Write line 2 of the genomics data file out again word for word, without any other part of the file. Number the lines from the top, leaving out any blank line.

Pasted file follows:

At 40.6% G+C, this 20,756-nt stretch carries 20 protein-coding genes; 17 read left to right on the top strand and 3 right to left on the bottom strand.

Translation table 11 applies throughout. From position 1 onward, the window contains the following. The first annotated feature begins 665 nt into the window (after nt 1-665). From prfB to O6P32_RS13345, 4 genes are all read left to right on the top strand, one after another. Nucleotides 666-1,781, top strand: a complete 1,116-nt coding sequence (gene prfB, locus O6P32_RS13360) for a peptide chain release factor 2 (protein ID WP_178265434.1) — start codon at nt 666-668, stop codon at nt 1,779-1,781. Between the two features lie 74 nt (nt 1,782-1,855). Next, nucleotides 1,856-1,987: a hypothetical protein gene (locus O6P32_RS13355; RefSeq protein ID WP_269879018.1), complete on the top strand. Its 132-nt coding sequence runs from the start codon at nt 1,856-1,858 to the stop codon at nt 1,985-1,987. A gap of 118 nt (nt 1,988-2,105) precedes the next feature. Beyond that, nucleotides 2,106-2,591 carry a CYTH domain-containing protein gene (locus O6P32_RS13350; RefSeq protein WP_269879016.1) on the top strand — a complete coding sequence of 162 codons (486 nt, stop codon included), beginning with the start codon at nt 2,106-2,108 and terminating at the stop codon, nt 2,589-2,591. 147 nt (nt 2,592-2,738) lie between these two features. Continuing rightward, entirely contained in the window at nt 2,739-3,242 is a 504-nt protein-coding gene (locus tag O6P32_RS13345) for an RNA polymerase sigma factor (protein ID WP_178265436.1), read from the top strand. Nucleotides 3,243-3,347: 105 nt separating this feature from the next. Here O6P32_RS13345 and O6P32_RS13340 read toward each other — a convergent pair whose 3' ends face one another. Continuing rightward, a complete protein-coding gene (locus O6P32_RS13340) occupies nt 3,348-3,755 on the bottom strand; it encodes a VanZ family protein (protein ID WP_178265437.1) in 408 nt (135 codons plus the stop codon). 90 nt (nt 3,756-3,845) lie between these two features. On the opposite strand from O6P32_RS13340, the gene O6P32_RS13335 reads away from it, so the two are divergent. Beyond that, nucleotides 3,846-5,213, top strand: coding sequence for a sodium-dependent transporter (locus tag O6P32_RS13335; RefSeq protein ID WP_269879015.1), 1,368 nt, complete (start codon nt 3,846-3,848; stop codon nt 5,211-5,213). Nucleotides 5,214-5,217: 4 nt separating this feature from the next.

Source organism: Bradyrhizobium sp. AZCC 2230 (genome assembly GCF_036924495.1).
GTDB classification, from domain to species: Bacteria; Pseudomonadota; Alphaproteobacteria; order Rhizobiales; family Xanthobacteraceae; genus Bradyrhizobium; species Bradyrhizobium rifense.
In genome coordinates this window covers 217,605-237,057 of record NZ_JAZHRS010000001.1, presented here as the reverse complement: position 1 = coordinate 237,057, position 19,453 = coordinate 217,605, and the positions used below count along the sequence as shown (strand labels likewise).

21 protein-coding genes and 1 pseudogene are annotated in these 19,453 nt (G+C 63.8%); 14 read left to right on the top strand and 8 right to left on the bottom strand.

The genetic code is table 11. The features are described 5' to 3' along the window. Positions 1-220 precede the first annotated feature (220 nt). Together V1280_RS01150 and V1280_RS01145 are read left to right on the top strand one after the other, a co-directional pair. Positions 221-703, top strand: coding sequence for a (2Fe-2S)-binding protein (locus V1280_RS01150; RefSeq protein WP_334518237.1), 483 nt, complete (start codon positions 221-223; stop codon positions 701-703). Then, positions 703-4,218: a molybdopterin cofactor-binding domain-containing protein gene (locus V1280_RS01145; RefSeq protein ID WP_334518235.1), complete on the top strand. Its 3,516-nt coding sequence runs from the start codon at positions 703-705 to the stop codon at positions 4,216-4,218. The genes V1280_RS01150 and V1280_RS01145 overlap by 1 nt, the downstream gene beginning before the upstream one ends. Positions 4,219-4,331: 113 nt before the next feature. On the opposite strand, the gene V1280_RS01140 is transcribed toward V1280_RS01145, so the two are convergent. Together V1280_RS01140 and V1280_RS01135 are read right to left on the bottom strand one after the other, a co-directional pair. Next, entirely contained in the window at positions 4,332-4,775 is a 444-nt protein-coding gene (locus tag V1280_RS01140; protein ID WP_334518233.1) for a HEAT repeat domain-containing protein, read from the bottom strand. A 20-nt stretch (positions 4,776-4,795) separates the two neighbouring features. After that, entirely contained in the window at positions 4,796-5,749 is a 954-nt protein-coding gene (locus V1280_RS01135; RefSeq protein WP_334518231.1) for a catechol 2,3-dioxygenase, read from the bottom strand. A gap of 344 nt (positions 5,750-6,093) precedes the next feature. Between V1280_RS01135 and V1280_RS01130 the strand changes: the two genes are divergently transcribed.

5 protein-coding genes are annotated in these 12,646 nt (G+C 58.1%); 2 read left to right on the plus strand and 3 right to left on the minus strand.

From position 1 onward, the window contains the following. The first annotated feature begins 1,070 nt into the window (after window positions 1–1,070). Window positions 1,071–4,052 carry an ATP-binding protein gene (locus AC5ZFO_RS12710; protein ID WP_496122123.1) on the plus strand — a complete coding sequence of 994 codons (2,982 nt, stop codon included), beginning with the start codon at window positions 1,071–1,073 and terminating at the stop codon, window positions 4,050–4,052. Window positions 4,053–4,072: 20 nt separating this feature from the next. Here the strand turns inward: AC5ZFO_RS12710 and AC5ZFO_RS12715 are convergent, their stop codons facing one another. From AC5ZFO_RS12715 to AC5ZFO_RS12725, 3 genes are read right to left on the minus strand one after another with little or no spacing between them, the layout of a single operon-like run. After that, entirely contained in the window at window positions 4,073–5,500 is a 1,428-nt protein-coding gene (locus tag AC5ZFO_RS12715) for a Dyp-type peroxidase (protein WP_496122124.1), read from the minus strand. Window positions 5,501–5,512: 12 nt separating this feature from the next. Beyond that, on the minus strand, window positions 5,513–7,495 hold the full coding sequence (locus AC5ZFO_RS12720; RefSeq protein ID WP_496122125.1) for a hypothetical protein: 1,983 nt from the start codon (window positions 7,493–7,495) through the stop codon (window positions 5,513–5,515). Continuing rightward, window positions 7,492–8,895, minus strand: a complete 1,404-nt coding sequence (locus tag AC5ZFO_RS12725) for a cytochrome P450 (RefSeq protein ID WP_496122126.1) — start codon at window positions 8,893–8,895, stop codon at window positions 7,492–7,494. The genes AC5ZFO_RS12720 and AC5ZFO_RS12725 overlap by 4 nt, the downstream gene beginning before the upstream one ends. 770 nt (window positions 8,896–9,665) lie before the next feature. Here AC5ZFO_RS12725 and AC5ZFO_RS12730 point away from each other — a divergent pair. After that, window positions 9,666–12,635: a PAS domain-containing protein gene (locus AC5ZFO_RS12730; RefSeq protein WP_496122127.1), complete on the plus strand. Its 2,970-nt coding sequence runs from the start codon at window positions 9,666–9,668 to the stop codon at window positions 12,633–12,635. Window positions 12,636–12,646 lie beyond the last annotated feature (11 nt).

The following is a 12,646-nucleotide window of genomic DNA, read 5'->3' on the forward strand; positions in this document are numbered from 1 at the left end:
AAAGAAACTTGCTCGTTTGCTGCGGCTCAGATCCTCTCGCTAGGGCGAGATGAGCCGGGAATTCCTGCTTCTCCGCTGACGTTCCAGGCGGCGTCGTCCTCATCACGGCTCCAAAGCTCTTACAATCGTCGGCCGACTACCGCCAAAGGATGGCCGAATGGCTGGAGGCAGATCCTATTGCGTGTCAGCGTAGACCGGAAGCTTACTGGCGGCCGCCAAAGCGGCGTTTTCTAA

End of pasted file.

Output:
Translation table 11 applies throughout. From position 1 onward, the window contains the following. The first annotated feature begins 665 nt into the window (after nt 1-665). From prfB to O6P32_RS13345, 4 genes are all read left to right on the top strand, one after another. Nucleotides 666-1,781, top strand: a complete 1,116-nt coding sequence (gene prfB, locus O6P32_RS13360) for a peptide chain release factor 2 (protein ID WP_178265434.1) — start codon at nt 666-668, stop codon at nt 1,779-1,781. Between the two features lie 74 nt (nt 1,782-1,855). Next, nucleotides 1,856-1,987: a hypothetical protein gene (locus O6P32_RS13355; RefSeq protein ID WP_269879018.1), complete on the top strand. Its 132-nt coding sequence runs from the start codon at nt 1,856-1,858 to the stop codon at nt 1,985-1,987. A gap of 118 nt (nt 1,988-2,105) precedes the next feature. Beyond that, nucleotides 2,106-2,591 carry a CYTH domain-containing protein gene (locus O6P32_RS13350; RefSeq protein WP_269879016.1) on the top strand — a complete coding sequence of 162 codons (486 nt, stop codon included), beginning with the start codon at nt 2,106-2,108 and terminating at the stop codon, nt 2,589-2,591. 147 nt (nt 2,592-2,738) lie between these two features. Continuing rightward, entirely contained in the window at nt 2,739-3,242 is a 504-nt protein-coding gene (locus tag O6P32_RS13345) for an RNA polymerase sigma factor (protein ID WP_178265436.1), read from the top strand. Nucleotides 3,243-3,347: 105 nt separating this feature from the next. Here O6P32_RS13345 and O6P32_RS13340 read toward each other — a convergent pair whose 3' ends face one another. Continuing rightward, a complete protein-coding gene (locus O6P32_RS13340) occupies nt 3,348-3,755 on the bottom strand; it encodes a VanZ family protein (protein ID WP_178265437.1) in 408 nt (135 codons plus the stop codon). 90 nt (nt 3,756-3,845) lie between these two features. On the opposite strand from O6P32_RS13340, the gene O6P32_RS13335 reads away from it, so the two are divergent. Beyond that, nucleotides 3,846-5,213, top strand: coding sequence for a sodium-dependent transporter (locus tag O6P32_RS13335; RefSeq protein ID WP_269879015.1), 1,368 nt, complete (start codon nt 3,846-3,848; stop codon nt 5,211-5,213). Nucleotides 5,214-5,217: 4 nt separating this feature from the next.